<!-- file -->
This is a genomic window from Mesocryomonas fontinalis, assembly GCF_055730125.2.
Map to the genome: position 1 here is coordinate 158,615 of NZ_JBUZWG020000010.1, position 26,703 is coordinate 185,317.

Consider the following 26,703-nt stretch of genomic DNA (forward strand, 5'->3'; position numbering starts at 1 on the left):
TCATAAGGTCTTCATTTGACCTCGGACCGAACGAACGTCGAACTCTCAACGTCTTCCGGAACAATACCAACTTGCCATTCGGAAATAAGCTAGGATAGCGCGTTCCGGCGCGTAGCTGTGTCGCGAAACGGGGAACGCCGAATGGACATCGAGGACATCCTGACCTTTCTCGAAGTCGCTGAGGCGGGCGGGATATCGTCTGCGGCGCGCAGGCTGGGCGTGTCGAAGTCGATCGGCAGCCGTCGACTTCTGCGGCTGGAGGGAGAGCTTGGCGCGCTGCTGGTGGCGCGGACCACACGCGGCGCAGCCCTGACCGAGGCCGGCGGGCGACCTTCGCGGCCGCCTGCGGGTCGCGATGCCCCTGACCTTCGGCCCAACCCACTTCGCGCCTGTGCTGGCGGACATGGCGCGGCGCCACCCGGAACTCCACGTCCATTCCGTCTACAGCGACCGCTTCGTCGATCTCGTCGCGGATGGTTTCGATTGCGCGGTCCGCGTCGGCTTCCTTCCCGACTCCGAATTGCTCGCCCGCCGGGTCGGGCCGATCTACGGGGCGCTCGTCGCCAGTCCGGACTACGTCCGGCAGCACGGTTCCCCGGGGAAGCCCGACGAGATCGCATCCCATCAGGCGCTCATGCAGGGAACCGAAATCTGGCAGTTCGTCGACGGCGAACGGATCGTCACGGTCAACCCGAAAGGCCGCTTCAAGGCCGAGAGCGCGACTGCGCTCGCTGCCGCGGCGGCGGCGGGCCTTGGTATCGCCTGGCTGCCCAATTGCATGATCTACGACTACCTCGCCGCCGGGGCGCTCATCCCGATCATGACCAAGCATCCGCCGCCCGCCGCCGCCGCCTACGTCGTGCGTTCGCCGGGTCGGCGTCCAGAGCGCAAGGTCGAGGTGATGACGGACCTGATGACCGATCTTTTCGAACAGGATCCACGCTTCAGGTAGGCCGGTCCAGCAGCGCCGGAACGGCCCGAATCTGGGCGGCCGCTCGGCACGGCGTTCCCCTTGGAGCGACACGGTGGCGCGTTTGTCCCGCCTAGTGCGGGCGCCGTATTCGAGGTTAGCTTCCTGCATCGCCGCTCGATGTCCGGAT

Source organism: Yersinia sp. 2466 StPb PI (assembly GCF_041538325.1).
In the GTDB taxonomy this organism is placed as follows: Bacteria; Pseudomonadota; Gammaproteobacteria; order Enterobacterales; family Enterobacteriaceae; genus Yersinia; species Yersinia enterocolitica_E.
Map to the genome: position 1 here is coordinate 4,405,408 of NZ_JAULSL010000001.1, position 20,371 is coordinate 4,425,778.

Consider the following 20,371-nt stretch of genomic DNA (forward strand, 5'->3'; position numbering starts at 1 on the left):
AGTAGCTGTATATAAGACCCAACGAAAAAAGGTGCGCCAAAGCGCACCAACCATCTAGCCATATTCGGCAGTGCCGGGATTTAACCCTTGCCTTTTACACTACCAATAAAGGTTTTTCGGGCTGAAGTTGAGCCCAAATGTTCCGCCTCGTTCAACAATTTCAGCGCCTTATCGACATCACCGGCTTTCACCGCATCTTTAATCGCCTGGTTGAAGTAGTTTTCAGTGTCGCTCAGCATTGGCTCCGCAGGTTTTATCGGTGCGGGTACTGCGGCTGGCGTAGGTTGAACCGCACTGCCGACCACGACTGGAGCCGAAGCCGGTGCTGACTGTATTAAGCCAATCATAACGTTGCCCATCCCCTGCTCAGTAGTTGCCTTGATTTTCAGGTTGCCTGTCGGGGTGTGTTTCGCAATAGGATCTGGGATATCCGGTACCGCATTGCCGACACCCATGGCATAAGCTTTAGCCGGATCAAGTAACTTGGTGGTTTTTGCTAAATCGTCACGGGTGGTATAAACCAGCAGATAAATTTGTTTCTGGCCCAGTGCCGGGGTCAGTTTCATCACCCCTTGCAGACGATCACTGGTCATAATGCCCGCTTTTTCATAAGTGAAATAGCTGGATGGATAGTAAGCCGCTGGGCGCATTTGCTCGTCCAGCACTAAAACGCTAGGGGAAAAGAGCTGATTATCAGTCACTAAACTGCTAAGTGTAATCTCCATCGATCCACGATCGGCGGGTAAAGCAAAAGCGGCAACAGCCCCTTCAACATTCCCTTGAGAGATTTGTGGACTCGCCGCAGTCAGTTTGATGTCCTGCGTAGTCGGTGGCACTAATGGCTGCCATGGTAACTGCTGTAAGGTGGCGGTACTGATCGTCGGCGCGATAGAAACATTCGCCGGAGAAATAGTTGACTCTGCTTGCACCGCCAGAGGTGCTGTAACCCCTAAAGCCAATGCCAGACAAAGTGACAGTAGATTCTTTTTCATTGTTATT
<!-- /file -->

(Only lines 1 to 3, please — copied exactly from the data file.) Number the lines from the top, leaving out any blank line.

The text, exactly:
This is a genomic window from Mesocryomonas fontinalis, assembly GCF_055730125.2.
Map to the genome: position 1 here is coordinate 158,615 of NZ_JBUZWG020000010.1, position 26,703 is coordinate 185,317.

Consider the following 26,703-nt stretch of genomic DNA (forward strand, 5'->3'; position numbering starts at 1 on the left):